Connected to wellness

Although it’s not exactly “business as usual” at The Royal, clinicians want to assure clients and families that they’re able to access good quality care, even amid a pandemic. The biggest difference is in the delivery. 

Where possible, most client care at The Royal has moved to telemedicine. Telemedicine refers to the ability to provide interactive healthcare through modern telecommunications technology. It allows people to “visit” with physicians in real time via a secure video link. 

The Royal is a longtime leader in the area of telemedicine and has been delivering care to clients this way for many years. 

In September 2010, Bell Canada, as part of the inaugural Bell Let’s Talk campaign, donated $1 million to The Royal to create access to psychiatric consultations via telemedicine. A decade later, the telemedicine program now partners with 186 primary care providers and 16 mental health clinics in 16 communities across the region, such as: Cornwall, Hawkesbury, Deep River, Petawawa, and Beachburg. In addition, The Royal has a telemedicine clinic at Algonquin College that gives students easier access to psychiatric services. Altogether, psychiatrists at The Royal do close to 7,000 telemedicine conferences a year. 

Telemedicine has fundamentally changed access to mental health care for people in underserved communities. More clients were able to access specialized health care without the cost, stress, or time involved in travel, but telemedicine also supported clients who lived close by but couldn’t get to The Royal for other reasons. (For example, some clients have chronic pain, which makes it impossible to travel even very short distances.)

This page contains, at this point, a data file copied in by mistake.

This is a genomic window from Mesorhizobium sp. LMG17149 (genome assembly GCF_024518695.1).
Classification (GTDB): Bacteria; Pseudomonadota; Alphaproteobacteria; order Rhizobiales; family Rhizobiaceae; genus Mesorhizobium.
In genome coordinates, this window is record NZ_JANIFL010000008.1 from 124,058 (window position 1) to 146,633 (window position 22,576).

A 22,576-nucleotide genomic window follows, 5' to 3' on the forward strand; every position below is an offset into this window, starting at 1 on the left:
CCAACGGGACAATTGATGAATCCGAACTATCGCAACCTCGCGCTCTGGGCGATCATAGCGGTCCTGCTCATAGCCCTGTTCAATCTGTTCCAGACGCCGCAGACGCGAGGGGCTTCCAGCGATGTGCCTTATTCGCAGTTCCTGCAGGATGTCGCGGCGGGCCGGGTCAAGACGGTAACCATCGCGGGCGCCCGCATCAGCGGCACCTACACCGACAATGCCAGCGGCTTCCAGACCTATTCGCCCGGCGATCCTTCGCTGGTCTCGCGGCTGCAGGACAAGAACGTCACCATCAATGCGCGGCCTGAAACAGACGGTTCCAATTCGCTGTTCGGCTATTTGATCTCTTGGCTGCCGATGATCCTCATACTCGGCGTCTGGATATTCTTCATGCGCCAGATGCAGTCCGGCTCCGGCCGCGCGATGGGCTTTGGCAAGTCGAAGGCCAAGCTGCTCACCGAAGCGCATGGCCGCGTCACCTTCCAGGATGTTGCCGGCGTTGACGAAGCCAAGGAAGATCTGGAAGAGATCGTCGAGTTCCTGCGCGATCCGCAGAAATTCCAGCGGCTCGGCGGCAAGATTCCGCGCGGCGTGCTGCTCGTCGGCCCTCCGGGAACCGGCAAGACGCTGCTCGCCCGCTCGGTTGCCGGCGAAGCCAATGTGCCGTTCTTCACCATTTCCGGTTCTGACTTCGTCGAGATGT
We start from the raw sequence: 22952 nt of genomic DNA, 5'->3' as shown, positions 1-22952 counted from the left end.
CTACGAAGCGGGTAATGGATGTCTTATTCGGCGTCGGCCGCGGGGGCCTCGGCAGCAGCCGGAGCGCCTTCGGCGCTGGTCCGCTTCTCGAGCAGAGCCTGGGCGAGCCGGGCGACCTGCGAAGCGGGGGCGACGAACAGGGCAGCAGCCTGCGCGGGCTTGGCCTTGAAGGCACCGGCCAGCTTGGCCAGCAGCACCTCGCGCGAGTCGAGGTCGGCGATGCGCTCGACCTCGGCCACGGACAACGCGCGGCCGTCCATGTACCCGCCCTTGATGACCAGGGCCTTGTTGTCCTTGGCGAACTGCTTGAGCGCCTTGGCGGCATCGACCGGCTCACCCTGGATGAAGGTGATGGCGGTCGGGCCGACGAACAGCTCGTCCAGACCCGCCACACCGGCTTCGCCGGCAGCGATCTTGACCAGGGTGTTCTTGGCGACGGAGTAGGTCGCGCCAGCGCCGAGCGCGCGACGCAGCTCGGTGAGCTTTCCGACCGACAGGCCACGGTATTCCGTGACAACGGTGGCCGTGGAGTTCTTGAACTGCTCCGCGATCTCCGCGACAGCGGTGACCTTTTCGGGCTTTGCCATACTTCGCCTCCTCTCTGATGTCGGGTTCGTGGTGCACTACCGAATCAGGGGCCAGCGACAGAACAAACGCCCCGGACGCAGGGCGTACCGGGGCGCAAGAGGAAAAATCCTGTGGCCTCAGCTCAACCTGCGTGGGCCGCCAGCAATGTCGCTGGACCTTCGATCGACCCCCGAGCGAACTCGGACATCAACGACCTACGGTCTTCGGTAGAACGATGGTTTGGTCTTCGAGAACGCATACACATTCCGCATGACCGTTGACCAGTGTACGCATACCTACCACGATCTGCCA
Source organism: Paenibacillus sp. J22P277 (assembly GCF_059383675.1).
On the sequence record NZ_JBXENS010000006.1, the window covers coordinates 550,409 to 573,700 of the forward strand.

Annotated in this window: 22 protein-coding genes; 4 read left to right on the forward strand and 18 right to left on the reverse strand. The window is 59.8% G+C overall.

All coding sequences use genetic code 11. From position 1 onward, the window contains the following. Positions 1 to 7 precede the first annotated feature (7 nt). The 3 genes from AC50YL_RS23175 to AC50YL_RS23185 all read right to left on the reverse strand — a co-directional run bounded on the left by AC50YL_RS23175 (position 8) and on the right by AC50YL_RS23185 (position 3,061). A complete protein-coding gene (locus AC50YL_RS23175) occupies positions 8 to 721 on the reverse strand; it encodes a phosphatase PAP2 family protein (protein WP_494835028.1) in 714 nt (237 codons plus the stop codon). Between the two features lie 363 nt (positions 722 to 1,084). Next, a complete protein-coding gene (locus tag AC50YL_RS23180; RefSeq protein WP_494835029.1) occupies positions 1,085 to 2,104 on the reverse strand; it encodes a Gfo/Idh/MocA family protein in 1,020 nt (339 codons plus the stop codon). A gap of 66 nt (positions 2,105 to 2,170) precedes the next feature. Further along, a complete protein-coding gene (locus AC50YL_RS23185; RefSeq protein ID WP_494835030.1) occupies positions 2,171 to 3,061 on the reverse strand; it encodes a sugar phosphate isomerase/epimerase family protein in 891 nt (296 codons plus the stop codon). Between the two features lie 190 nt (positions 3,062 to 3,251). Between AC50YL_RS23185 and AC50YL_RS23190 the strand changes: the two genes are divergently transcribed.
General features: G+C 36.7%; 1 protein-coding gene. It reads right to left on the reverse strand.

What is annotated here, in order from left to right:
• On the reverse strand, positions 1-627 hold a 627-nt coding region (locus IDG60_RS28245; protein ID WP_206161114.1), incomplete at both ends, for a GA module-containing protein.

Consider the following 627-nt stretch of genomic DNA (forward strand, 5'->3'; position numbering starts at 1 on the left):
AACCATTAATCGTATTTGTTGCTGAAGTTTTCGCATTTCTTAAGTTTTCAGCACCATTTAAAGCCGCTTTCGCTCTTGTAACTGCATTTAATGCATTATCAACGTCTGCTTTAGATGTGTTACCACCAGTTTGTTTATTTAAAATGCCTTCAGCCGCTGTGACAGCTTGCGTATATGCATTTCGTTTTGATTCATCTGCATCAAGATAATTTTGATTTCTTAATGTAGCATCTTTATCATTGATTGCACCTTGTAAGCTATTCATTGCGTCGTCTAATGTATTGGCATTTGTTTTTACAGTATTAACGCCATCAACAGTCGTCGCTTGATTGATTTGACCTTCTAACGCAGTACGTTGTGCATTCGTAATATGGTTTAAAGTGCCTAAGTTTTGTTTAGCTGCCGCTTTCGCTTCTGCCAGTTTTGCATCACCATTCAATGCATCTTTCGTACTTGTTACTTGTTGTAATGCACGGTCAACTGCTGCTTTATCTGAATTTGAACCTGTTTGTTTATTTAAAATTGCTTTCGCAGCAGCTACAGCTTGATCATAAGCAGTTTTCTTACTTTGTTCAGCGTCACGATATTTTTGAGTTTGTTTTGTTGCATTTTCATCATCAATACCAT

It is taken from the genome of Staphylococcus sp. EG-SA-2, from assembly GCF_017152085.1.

Today, telemedicine keeps clients, families, and staff safe from COVID-19 while supporting physical distancing guidelines.  

Telemedicine can be used for general psychiatric appointments, the delivery of evidence-based psychotherapy, clinical consultations (both between doctors or doctor to patient), family orientation sessions, and medical education.  

Shelley Hale, the director of patient care services of the Operational Stress Injury Clinic at The Royal, says clients have responded positively to meeting with clinicians via telemedicine instead of in-person.  

Hale says there is strong evidence that clinicians can assess and diagnose just as reliably over telemedicine as they do face-to-face. What helps, of course, is having a strong therapeutic alliance and relationship with your clients. 

“You can do everything via telemedicine that you can do face-to-face,” says Hale. “You can do trauma processing, you can do a comprehensive assessment and diagnosis – you can do all of those things – people just have to adapt.”

Teams across th​e organization have embraced virtual platforms to continue to care for clients while following physical distancing measures that are important for reducing the spread of COVID-19.

“Telemedicine keeps people safer, and it gives them access to the care that they need,” says Hale.

The Royal is also offering virtual mental health care through a new C-PROMPT clinic. Learn more about it right here.  

Woman speaking with her therapist via through her laptop

C-PROMPT Urgent Care Clinic